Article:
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There are several reasons why an American who writes a novel should choose his own country for the scene of his story, and there are more against it. To begin with the-pros—the ground is untrodden, and will have all the charms of novelty; as yet but one pen of any celebrity has been employed among us in this kind of writing; and as the author is dead, and beyond the hopes and fears of literary rewards and punishments, his countrymen are beginning to discover his merit-but we forget, the latter part of the sentence should have been among

the contras. The very singularity of the circumstance gives the book some small chance of being noticed abroad; and our literature is much like our wine-vastly benefited by traveling. Then, the patriotic ardour of the country will insure a sale to the most

humble attempts to give notoriety to any thing national, as we have the strongest assurances our publisher's account of profit and loss will speedily show. Heaven forbid that this don't prove to be like the book itself—a fiction. And lastly, an author may be fairly supposed to be better able to delineate character and to describe scenes, where he is familiar with both, than in countries where he has been nothing more than a traveller. Now for the contras-we will begin by removing all the reasons in favour of the step. As there has been but one writer of this description hitherto, a new candidate for literary honours of this kind would be compared with that one; and unfortunately he is not the rival that every man would select. Then, although the English critics not only desire, but invite works that will give an account of American manners, we are sadly afraid they mean nothing but Indian manners; we are apprehensive that the same palate which can relish the cave scene in Edgar Huntly, because it contains an American, a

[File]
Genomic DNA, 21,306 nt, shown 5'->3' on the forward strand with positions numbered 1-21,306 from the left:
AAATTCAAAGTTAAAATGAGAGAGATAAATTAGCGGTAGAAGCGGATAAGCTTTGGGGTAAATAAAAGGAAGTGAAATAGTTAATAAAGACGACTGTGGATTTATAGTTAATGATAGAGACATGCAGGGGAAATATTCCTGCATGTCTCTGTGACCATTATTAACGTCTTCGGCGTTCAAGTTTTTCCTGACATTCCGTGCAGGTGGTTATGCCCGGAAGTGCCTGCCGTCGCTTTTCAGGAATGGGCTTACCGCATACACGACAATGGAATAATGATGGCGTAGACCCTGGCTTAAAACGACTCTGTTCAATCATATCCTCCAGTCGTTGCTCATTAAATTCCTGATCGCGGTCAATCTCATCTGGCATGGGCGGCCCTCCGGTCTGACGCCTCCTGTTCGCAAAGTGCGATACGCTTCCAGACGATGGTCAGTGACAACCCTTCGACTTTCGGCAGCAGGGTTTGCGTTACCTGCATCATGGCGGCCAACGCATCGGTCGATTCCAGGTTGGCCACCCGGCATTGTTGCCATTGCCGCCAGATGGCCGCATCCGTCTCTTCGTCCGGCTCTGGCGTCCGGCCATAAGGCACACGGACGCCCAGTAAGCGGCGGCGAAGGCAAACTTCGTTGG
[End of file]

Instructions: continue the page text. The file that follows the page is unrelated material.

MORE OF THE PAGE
savage, a wild cat, and a tomahawk, in a conjunction that never did, nor ever will occur, will revolt at descriptions here, that pourtray love as any thing but a brutal passion, patriotism as more than money-making, or men and women without wool. We write this with all due deference to our much-esteemed acquaintance, Mr. Cæsar Thompson, a character we presume to be well known to the few who read this introduction; for nobody looks at a preface until they are at a loss to discover, from the book itself, what it is the author means. Then, touching the reason which is built on the hope of support from patriotie pride, we are almost ashamed to say, that the foreign opinion of our love of country is nearer the truth than we affected to believe in the foregoing sentence. As for the last reason in favour of an American scene, we are fearful that others are as familiar with their homes as we are ourselves, and that consequenly the very familiarity will breed contempt; besides, if we make any mistakes, every


body will know it. Now we conceive the moon to be the most eligible spot in which to lay the scene of a fashionable modern novel; for then there would be but very few who could dispute the accuracy of the delineations; and could we but have obtained the names of some conspicuous places in that planet, we think we should have ventured on the experiment. It is true, that when we suggested the thing to the original of our friend Cæsar, he obstinately refused to sit any longer if his picture was to be transported to any such heathenish place. We conbated the opinions of the black with a good deal of pertinacity, until we discovered the old fellow suspected the moon to be somewhere near Guinea, and that his opinion of the luminary was something like European notions of our states—that it was not a fit residence for a gentleman. But there is still another class of critics, whose smiles we most covet, and whose frowns we most expect to encounter-we mean our own fair.

There are those who are hardy enough to

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